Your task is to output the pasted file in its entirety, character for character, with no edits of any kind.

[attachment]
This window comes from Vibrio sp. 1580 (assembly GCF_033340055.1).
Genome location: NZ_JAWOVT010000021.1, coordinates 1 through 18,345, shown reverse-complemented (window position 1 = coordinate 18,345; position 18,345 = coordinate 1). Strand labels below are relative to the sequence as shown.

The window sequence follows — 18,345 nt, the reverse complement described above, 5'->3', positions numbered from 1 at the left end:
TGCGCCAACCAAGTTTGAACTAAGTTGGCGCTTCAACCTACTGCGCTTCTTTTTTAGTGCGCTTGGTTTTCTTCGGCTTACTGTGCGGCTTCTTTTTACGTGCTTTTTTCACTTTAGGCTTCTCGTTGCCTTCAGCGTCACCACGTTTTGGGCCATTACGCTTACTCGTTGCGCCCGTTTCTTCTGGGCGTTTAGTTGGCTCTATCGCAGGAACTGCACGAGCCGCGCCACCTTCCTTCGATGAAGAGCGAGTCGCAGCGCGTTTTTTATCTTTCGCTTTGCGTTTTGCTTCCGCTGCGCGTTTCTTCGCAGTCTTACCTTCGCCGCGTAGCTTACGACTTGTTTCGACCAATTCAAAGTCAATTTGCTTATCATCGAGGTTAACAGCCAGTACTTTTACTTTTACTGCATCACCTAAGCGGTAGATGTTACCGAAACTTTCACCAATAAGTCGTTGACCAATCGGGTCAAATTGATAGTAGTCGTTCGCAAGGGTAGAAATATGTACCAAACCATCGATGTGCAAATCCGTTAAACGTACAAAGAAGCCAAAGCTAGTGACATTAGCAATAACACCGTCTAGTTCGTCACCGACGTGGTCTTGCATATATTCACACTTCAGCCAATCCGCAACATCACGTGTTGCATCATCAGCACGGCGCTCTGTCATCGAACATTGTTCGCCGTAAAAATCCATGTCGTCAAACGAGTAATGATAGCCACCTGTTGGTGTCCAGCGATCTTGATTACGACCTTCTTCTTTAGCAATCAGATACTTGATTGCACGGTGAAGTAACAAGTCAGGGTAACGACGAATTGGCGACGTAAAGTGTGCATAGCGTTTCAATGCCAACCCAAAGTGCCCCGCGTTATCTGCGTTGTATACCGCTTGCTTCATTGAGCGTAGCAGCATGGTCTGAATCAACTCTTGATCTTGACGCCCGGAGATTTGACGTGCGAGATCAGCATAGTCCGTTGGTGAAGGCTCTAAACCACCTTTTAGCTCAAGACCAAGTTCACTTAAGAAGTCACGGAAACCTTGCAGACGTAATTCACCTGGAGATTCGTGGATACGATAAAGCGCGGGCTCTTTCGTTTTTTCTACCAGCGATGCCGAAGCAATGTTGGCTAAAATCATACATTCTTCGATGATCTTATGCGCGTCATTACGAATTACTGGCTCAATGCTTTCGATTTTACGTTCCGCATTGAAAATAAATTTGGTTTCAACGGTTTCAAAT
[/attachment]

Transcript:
This window comes from Vibrio sp. 1580 (assembly GCF_033340055.1).
Genome location: NZ_JAWOVT010000021.1, coordinates 1 through 18,345, shown reverse-complemented (window position 1 = coordinate 18,345; position 18,345 = coordinate 1). Strand labels below are relative to the sequence as shown.

The window sequence follows — 18,345 nt, the reverse complement described above, 5'->3', positions numbered from 1 at the left end:
TGCGCCAACCAAGTTTGAACTAAGTTGGCGCTTCAACCTACTGCGCTTCTTTTTTAGTGCGCTTGGTTTTCTTCGGCTTACTGTGCGGCTTCTTTTTACGTGCTTTTTTCACTTTAGGCTTCTCGTTGCCTTCAGCGTCACCACGTTTTGGGCCATTACGCTTACTCGTTGCGCCCGTTTCTTCTGGGCGTTTAGTTGGCTCTATCGCAGGAACTGCACGAGCCGCGCCACCTTCCTTCGATGAAGAGCGAGTCGCAGCGCGTTTTTTATCTTTCGCTTTGCGTTTTGCTTCCGCTGCGCGTTTCTTCGCAGTCTTACCTTCGCCGCGTAGCTTACGACTTGTTTCGACCAATTCAAAGTCAATTTGCTTATCATCGAGGTTAACAGCCAGTACTTTTACTTTTACTGCATCACCTAAGCGGTAGATGTTACCGAAACTTTCACCAATAAGTCGTTGACCAATCGGGTCAAATTGATAGTAGTCGTTCGCAAGGGTAGAAATATGTACCAAACCATCGATGTGCAAATCCGTTAAACGTACAAAGAAGCCAAAGCTAGTGACATTAGCAATAACACCGTCTAGTTCGTCACCGACGTGGTCTTGCATATATTCACACTTCAGCCAATCCGCAACATCACGTGTTGCATCATCAGCACGGCGCTCTGTCATCGAACATTGTTCGCCGTAAAAATCCATGTCGTCAAACGAGTAATGATAGCCACCTGTTGGTGTCCAGCGATCTTGATTACGACCTTCTTCTTTAGCAATCAGATACTTGATTGCACGGTGAAGTAACAAGTCAGGGTAACGACGAATTGGCGACGTAAAGTGTGCATAGCGTTTCAATGCCAACCCAAAGTGCCCCGCGTTATCTGCGTTGTATACCGCTTGCTTCATTGAGCGTAGCAGCATGGTCTGAATCAACTCTTGATCTTGACGCCCGGAGATTTGACGTGCGAGATCAGCATAGTCCGTTGGTGAAGGCTCTAAACCACCTTTTAGCTCAAGACCAAGTTCACTTAAGAAGTCACGGAAACCTTGCAGACGTAATTCACCTGGAGATTCGTGGATACGATAAAGCGCGGGCTCTTTCGTTTTTTCTACCAGCGATGCCGAAGCAATGTTGGCTAAAATCATACATTCTTCGATGATCTTATGCGCGTCATTACGAATTACTGGCTCAATGCTTTCGATTTTACGTTCCGCATTGAAAATAAATTTGGTTTCAACGGTTTCAAAT